“Song of the Fir Tree” had a mix of the usual three-page spreads and two page spreads throughout its run. This is very unusual. Occasionally an episode was reduced to two pages if space demanded it, or increased to four or even six if there was pressure to finish it quickly. Sometimes a story was reduced from three pages to two, as was the case in “The Secret of Trebaran” from Tammy. But what could be the reason for the mix of two and three page spreads for this story? Was the writer under pressure from the editor to condense some episodes into two pages for space reasons? Or did the writer sometimes come up with ideas that only required two pages?

But on to the story itself. “Song of the Fir Tree” certainly catches your attention for featuring the Holocaust – a subject usually delicately avoided or addressed fleetingly when girls’ comics ran World War II stories. Any use of Nazi prison camps tended to focus more on captured civilians or soldiers being used as slave labour, such as in “Wendy at War” from Debbie. But here you get an immediate taste of the Holocaust the moment you see the first episode. Of course you don’t get too much of a taste; once the children are liberated, the rest of the story is focused the fugitive issue once Grendelsen shows up. But as mentioned above, the concentration camp not only comes back to bite twice, but a second camp is introduced, with ironic consequences for the Nazi villains.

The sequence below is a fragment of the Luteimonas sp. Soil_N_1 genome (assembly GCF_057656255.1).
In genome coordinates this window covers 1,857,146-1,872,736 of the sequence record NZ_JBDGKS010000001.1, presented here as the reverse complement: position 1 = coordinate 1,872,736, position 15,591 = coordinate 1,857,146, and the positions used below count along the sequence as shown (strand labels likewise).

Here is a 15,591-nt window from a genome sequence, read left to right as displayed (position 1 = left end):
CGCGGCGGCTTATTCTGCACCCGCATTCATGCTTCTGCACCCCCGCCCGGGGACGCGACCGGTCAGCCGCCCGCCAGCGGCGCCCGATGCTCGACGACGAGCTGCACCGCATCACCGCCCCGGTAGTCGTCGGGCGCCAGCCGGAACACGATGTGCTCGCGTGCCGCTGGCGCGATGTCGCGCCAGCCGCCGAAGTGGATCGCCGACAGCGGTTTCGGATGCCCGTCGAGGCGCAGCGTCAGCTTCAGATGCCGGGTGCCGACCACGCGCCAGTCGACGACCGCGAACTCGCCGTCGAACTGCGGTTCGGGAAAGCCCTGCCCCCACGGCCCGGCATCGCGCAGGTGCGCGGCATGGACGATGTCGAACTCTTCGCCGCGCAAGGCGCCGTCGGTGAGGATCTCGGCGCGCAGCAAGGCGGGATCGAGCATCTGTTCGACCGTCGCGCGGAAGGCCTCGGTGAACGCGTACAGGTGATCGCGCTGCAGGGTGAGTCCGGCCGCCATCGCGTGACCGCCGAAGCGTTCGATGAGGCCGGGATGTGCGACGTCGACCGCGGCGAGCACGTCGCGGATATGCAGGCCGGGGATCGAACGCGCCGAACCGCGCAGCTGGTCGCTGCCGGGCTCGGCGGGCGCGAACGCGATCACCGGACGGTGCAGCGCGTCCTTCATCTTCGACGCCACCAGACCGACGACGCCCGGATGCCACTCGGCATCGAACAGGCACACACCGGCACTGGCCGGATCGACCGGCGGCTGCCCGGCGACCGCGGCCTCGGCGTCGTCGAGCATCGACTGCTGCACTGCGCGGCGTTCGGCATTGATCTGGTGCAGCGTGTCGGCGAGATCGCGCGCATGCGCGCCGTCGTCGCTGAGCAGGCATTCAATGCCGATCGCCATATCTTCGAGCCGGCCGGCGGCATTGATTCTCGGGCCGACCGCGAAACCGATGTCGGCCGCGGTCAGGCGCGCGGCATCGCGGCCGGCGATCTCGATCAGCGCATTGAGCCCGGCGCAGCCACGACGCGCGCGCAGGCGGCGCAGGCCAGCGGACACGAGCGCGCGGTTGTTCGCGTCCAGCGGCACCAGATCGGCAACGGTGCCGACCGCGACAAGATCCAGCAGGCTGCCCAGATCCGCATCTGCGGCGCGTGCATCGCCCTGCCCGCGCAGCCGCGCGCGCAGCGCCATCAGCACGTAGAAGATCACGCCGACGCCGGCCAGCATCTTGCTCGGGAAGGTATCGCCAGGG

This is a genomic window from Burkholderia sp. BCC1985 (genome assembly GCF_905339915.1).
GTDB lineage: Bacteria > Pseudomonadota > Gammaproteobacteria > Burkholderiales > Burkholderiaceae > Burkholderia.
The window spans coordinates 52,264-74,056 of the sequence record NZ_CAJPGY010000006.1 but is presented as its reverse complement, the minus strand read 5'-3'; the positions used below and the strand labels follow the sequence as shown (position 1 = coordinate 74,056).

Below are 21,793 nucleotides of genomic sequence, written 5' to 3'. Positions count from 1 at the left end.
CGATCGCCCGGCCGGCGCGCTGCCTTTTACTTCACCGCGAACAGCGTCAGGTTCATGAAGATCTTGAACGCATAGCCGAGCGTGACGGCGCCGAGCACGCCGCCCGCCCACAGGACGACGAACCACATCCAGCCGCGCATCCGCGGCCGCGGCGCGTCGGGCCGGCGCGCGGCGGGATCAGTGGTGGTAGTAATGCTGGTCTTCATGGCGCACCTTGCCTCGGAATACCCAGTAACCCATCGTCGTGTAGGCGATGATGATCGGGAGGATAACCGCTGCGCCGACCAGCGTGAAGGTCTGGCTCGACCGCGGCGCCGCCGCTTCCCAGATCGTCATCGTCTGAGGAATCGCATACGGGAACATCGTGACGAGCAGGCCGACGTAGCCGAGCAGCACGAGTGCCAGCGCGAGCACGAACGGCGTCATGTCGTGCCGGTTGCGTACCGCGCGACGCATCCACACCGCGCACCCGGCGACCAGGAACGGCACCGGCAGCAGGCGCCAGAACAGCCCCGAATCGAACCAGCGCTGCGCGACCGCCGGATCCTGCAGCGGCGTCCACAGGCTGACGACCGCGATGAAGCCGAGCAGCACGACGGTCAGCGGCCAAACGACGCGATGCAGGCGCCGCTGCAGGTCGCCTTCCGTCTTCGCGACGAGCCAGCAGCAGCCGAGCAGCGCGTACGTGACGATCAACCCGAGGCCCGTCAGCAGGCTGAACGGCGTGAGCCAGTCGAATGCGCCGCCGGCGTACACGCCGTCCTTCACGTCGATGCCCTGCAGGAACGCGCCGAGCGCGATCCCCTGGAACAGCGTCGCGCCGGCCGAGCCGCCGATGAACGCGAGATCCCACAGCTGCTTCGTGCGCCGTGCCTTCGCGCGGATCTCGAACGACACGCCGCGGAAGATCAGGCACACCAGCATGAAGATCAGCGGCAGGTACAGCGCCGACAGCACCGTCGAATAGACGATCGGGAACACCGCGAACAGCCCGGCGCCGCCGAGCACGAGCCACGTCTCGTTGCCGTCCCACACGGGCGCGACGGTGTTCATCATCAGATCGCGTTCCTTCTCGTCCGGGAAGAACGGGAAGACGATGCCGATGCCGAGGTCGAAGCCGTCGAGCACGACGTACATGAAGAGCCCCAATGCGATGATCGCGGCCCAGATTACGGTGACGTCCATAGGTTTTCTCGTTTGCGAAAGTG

The journey also incorporates statements about Nazi Germany and the aftermath of World War II, such as in the devastation from the war bombing seen everywhere in the story. But the focus is more on the effects of the war on the people Solveig and Per encounter during their journey. For example, Solveig and Per take refuge at a farm where young Luise is sympathetic but warns that her Aunt Johanna will not be, so they have to stay hidden from the aunt. When Aunt Johanna discovers the fugitives, Per and Solveig find themselves caught between two Germans who were on either side of Hitler. Luise’s father was anti-Nazi and paid the price for it (taken away, never to be seen again), but Luise upholds his ideals. However, Luise’s Aunt Johanna still has her Nazi Party membership card, which Luise uses to blackmail her into putting up with the runaways until they are ready to leave. This encounter makes a strong statement that not all Germans liked Hitler. There were decent Germans in World War II, and being German did not necessarily mean being Nazi. Winston Churchill understood this – he always said “Nazis” in his speeches, not “Germans”.